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Laser control of X-ray output

12 Jul 2000

The conversion of laser radiation into X-rays by the process of harmonic generation is normally a fairly inefficient process. Now a team of physicists led by Henry Kapteyn of the JILA laboratory in Boulder, Colorado, has shown how to increase the efficiency of X-ray generation by an order of magnitude by carefully controlling the shape of the incoming laser pulse (R Bartels et al. 2000 Nature 406 164). Such X-ray sources could be used for variety of applications in imaging, materials science and the control of chemical reactions.

In harmonic generation a short pulse of intense radiation is focussed into a gas of atoms. The laser-atom interactions are highly nonlinear, and a number of the input photons effectively combine to generate a single output photon with a correspondingly higher energy and shorter wavelength. In most experiments a range of so-called harmonics is produced. Kapteyn and co-workers from JILA, Delft University of Technology in the Netherlands, and Sofia University in Bulgaria, have shown that the strength of a particular harmonic can be increased by carefully controlling the rise and fall in intensity of the laser pulse with time.

They start with a 18 femtosecond long laser pulse which they shine into a gas or argon atoms. A CCD camera is used to measure the strength of the different harmonics produced by this interaction. This information is then fed into a micromachined deformable mirror that can change the shape of the pulse. The mirror is able to change the pulse shape because it is located at a position inside the laser system where the different wavelength components of the beam are spatially separated. By varying the pathlengths of the various wavelengths before they recombine to form the pulse, it is possible to change its shape.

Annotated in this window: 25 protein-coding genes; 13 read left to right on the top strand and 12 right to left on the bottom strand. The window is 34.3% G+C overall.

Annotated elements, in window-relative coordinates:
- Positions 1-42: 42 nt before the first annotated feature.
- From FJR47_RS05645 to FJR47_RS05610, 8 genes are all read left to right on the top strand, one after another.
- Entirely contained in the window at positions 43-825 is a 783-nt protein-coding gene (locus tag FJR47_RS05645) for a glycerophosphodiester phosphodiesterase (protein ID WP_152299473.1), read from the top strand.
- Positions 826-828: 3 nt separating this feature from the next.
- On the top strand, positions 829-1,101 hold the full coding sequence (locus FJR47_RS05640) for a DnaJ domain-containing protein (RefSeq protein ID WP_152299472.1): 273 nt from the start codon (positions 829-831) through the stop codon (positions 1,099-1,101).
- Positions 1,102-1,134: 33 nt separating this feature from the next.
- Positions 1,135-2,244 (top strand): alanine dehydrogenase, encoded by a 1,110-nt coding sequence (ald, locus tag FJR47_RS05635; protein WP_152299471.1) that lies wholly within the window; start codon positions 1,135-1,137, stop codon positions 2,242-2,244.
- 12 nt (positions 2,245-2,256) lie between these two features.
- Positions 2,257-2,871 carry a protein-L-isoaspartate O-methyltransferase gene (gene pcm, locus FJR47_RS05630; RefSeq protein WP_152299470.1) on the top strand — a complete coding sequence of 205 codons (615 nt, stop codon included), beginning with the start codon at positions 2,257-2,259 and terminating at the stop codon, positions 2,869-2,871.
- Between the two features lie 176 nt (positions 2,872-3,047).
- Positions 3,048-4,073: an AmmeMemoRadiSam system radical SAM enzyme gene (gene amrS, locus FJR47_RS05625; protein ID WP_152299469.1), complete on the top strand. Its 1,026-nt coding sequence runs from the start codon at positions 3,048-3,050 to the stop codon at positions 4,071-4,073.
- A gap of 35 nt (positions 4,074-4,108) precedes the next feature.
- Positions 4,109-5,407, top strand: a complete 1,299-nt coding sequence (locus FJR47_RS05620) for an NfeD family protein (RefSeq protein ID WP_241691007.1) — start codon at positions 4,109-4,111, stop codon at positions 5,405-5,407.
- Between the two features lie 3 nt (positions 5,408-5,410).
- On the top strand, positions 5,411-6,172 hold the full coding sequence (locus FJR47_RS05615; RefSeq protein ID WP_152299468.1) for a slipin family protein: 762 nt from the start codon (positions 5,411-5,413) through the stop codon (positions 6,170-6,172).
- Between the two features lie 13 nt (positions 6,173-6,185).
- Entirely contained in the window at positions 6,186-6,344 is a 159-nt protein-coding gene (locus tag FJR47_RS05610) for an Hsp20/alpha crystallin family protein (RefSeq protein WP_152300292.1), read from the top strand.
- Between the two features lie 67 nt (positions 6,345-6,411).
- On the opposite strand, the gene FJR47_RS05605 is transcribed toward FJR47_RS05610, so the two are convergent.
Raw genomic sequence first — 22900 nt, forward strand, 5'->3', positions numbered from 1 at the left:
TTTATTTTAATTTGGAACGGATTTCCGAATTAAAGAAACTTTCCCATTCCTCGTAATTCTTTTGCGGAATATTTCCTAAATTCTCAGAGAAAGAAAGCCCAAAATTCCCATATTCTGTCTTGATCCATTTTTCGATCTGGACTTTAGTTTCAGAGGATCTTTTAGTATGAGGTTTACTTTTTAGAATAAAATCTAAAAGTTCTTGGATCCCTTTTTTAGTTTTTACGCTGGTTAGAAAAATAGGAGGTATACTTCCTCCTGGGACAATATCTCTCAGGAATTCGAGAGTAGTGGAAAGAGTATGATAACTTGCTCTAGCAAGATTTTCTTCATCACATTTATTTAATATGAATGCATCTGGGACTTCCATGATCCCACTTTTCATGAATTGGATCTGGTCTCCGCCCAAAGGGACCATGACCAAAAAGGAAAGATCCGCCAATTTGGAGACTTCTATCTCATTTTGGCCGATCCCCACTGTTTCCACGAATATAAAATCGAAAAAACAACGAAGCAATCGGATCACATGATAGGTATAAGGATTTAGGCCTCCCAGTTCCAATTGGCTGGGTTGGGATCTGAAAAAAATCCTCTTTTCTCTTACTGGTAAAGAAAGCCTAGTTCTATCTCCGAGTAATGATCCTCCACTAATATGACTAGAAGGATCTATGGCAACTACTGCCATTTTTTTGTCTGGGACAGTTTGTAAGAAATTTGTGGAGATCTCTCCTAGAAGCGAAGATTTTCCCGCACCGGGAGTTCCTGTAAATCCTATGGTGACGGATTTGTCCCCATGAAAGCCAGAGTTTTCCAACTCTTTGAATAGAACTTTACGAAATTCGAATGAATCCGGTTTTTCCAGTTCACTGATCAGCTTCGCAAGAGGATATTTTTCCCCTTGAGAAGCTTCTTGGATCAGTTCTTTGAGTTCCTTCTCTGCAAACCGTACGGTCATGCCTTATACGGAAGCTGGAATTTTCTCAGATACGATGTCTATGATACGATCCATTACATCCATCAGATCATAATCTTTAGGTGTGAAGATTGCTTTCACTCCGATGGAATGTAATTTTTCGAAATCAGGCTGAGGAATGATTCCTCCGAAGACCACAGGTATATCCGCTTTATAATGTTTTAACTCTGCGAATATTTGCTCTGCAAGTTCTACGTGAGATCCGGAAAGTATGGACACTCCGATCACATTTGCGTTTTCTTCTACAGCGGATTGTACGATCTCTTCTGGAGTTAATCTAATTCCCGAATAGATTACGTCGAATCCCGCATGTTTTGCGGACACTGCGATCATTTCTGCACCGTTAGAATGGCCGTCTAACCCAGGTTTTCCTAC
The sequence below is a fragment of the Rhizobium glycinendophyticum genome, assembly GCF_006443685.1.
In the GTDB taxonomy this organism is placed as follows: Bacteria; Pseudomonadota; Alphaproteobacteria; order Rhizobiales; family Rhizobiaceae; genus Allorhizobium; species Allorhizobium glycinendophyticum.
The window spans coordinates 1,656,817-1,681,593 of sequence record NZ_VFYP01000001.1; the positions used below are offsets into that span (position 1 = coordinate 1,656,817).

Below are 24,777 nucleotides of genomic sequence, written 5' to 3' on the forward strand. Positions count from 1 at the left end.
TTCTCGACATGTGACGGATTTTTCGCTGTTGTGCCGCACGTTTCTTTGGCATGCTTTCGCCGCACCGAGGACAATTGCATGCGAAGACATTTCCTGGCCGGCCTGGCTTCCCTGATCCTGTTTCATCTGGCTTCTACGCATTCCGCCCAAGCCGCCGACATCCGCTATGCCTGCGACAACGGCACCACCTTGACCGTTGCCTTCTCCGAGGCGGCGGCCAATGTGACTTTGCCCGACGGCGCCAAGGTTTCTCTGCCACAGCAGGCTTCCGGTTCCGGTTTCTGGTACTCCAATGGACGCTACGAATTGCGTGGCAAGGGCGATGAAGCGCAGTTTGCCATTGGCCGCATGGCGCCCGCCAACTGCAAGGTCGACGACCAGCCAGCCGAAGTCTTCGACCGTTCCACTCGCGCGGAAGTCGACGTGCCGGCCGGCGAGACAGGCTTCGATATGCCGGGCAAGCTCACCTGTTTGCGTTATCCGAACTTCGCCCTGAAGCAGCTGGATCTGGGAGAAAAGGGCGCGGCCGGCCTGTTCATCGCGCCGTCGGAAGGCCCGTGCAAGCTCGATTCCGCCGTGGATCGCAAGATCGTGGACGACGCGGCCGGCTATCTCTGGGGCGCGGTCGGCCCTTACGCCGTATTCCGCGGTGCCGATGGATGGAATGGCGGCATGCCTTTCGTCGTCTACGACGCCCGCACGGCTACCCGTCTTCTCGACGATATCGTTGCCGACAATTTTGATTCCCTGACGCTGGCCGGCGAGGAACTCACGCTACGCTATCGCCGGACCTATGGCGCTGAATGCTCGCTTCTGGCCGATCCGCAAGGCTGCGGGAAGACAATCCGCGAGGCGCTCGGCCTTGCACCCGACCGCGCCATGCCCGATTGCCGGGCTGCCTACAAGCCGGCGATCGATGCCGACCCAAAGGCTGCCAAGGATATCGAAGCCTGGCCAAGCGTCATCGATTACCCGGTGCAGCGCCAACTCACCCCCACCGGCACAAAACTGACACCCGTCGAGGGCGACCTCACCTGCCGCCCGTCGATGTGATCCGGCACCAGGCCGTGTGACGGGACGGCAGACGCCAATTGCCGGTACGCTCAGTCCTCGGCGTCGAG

An evolutionary algorithm is used to find the best input laser shape for a desired X-ray output. The shape of the pulse is defined by 19 inputs to the mirror and the algorithm generally finds the best pulse shape after about 50 iterations. The technique allows the team to increase the intensity of any harmonic within the output spectrum.

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